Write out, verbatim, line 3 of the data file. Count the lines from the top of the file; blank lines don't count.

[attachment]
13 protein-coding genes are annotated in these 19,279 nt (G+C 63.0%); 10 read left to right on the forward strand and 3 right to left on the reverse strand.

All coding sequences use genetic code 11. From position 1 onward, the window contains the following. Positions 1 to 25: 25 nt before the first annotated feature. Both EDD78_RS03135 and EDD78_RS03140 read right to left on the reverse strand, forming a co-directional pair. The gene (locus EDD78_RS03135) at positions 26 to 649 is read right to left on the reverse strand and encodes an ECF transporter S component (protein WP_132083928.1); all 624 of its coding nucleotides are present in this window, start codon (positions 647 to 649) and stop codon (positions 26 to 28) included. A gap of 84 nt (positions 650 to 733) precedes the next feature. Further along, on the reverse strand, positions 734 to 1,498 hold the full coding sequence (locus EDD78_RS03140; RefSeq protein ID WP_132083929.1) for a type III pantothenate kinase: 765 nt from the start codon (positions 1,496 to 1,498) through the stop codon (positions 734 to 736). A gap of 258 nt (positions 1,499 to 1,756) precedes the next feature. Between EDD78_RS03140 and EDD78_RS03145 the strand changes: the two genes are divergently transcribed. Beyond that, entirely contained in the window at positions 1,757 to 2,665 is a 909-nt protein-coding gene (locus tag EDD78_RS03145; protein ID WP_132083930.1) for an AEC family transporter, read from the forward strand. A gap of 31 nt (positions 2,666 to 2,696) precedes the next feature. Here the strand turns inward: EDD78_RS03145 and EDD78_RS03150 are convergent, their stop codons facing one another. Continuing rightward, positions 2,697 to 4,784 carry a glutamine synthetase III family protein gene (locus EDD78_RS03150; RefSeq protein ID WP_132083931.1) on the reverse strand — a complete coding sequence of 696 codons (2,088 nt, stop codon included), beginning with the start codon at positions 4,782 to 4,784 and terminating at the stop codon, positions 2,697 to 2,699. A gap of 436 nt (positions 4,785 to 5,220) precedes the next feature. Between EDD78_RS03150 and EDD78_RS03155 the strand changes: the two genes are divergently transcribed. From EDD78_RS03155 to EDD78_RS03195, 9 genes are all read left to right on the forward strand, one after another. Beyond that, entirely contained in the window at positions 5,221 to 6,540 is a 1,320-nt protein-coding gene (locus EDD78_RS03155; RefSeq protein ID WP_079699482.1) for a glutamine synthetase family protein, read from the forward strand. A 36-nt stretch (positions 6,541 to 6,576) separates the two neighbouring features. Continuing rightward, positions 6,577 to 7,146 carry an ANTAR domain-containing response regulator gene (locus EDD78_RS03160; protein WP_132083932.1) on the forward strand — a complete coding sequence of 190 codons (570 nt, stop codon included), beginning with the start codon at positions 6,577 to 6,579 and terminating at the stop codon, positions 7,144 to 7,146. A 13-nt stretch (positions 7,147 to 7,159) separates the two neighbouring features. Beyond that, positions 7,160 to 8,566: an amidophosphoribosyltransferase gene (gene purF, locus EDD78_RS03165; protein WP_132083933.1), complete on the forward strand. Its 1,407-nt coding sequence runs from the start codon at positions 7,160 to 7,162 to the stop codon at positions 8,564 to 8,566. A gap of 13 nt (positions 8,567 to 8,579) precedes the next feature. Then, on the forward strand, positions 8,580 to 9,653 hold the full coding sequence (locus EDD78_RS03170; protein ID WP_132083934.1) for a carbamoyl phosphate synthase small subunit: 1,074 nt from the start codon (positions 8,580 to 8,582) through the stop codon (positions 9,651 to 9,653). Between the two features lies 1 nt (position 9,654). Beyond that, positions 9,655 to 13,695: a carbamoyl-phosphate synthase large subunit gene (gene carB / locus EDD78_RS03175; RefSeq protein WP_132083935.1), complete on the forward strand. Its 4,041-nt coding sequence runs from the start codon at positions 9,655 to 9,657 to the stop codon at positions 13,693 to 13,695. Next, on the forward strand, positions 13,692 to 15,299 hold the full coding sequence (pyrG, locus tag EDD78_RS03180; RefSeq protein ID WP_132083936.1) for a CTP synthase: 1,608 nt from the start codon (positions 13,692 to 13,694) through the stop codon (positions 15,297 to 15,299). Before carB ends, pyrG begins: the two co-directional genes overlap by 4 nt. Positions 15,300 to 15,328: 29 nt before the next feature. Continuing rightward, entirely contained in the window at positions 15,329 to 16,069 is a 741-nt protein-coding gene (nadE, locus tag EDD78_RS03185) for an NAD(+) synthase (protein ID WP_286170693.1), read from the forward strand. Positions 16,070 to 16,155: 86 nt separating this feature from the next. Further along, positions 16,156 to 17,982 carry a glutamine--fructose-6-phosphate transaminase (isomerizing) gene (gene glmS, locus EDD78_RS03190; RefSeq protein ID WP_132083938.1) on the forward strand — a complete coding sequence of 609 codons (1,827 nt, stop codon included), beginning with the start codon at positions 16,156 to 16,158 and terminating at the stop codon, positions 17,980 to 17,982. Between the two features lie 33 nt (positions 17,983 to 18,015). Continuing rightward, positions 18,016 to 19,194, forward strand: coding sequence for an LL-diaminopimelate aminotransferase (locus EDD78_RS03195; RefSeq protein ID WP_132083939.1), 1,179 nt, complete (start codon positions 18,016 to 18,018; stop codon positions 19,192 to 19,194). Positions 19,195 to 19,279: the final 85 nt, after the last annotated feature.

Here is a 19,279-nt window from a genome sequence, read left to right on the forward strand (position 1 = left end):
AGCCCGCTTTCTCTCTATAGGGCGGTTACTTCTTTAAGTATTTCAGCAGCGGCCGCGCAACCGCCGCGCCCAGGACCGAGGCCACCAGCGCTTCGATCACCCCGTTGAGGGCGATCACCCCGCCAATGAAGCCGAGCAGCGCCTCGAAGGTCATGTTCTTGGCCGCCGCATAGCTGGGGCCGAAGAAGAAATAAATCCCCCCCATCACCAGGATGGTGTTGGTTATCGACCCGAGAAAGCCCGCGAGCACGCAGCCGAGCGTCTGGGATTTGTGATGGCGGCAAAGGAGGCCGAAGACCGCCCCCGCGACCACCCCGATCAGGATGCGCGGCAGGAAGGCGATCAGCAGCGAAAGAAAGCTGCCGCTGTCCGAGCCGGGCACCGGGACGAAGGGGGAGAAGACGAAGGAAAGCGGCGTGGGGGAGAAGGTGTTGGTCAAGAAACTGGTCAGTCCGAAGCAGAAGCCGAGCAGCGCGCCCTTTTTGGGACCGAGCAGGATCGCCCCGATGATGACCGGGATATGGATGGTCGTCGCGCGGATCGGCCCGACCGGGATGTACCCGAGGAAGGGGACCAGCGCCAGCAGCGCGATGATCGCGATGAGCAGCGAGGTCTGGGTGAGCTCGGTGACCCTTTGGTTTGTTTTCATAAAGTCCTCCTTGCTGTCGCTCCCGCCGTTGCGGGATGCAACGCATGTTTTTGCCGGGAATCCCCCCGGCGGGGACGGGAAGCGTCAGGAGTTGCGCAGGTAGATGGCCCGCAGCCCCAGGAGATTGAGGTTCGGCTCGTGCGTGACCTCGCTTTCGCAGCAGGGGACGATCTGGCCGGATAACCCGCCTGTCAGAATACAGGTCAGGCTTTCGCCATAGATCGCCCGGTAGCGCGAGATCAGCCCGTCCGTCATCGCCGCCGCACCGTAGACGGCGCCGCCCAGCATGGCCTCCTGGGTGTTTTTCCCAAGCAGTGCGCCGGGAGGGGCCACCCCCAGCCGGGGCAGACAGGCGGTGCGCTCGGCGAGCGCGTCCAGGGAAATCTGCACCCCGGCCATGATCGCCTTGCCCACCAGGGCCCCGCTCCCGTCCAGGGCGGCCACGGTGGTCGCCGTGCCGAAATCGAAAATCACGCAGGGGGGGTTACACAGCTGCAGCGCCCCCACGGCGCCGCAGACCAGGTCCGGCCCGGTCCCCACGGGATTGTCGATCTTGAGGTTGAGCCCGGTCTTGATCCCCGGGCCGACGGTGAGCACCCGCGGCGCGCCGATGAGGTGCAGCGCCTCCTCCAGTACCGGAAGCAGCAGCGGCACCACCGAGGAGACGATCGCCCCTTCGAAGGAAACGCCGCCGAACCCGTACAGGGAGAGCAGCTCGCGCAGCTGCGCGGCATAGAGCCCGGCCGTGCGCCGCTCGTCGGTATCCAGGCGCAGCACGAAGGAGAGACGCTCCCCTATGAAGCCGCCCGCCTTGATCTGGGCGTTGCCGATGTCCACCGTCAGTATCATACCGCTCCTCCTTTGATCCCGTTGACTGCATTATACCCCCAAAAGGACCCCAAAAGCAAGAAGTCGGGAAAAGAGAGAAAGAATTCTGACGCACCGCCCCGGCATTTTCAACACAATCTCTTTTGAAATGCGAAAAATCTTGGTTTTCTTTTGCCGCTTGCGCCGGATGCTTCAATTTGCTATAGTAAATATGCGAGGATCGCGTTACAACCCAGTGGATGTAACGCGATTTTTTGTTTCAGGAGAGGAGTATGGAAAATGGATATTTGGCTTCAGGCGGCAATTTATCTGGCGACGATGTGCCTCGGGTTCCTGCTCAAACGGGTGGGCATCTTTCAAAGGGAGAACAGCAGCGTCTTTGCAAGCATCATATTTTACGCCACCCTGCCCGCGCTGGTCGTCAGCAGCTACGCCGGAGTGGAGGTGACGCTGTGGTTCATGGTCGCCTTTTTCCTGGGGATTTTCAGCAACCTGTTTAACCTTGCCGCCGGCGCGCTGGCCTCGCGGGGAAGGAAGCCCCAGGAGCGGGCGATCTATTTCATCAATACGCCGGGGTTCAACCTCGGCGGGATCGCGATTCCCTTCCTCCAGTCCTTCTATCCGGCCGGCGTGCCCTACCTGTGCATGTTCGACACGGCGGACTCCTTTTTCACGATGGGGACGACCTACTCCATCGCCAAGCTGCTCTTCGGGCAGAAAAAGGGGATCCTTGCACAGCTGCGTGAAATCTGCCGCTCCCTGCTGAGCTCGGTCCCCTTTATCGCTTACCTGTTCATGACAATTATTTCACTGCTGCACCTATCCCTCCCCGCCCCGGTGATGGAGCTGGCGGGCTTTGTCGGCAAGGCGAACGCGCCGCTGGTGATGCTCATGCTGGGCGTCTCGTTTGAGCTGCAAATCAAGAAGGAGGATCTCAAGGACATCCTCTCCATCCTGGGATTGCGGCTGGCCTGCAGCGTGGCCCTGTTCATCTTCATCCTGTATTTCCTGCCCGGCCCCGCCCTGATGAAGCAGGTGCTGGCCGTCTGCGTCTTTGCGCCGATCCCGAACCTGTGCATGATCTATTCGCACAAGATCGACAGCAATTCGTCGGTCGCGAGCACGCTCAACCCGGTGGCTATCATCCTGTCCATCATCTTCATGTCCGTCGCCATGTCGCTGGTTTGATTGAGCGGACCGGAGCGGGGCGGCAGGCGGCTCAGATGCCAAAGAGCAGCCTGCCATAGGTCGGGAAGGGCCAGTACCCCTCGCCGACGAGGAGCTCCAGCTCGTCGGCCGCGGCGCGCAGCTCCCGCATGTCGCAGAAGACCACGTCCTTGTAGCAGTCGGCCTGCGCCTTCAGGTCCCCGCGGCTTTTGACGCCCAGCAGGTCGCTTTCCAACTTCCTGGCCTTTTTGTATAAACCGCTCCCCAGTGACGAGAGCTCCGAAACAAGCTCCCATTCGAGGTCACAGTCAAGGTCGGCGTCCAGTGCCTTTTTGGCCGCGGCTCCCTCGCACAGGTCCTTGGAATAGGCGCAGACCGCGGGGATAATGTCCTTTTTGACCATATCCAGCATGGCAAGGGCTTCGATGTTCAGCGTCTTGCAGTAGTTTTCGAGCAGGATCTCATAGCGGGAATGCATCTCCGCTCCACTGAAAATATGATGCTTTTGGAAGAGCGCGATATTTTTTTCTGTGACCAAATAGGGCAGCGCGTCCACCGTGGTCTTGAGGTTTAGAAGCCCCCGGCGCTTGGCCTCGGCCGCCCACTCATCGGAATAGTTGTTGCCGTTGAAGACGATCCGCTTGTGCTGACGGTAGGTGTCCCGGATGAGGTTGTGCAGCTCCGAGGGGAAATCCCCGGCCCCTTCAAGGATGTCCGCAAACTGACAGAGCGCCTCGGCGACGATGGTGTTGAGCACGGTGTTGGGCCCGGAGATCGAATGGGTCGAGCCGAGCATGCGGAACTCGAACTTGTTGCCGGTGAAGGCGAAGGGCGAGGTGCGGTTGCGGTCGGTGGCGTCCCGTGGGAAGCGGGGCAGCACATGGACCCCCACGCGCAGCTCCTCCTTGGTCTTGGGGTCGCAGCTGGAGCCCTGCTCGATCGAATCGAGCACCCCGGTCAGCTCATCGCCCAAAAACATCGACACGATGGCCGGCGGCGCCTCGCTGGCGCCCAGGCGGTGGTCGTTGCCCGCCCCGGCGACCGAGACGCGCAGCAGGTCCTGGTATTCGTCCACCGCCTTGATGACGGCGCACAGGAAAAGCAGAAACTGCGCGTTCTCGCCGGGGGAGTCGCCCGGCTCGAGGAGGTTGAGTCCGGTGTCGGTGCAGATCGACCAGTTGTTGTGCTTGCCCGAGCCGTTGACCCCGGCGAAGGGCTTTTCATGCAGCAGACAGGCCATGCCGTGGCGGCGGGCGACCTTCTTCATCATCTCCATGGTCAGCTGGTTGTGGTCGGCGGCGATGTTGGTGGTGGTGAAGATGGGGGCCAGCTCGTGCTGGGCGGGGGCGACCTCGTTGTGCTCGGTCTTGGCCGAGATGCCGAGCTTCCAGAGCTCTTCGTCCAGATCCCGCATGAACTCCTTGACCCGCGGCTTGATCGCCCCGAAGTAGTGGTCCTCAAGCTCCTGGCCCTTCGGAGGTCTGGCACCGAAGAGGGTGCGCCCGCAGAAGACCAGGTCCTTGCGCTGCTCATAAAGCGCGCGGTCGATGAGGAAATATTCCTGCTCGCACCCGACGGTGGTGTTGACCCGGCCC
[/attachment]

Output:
Here is a 19,279-nt window from a genome sequence, read left to right on the forward strand (position 1 = left end):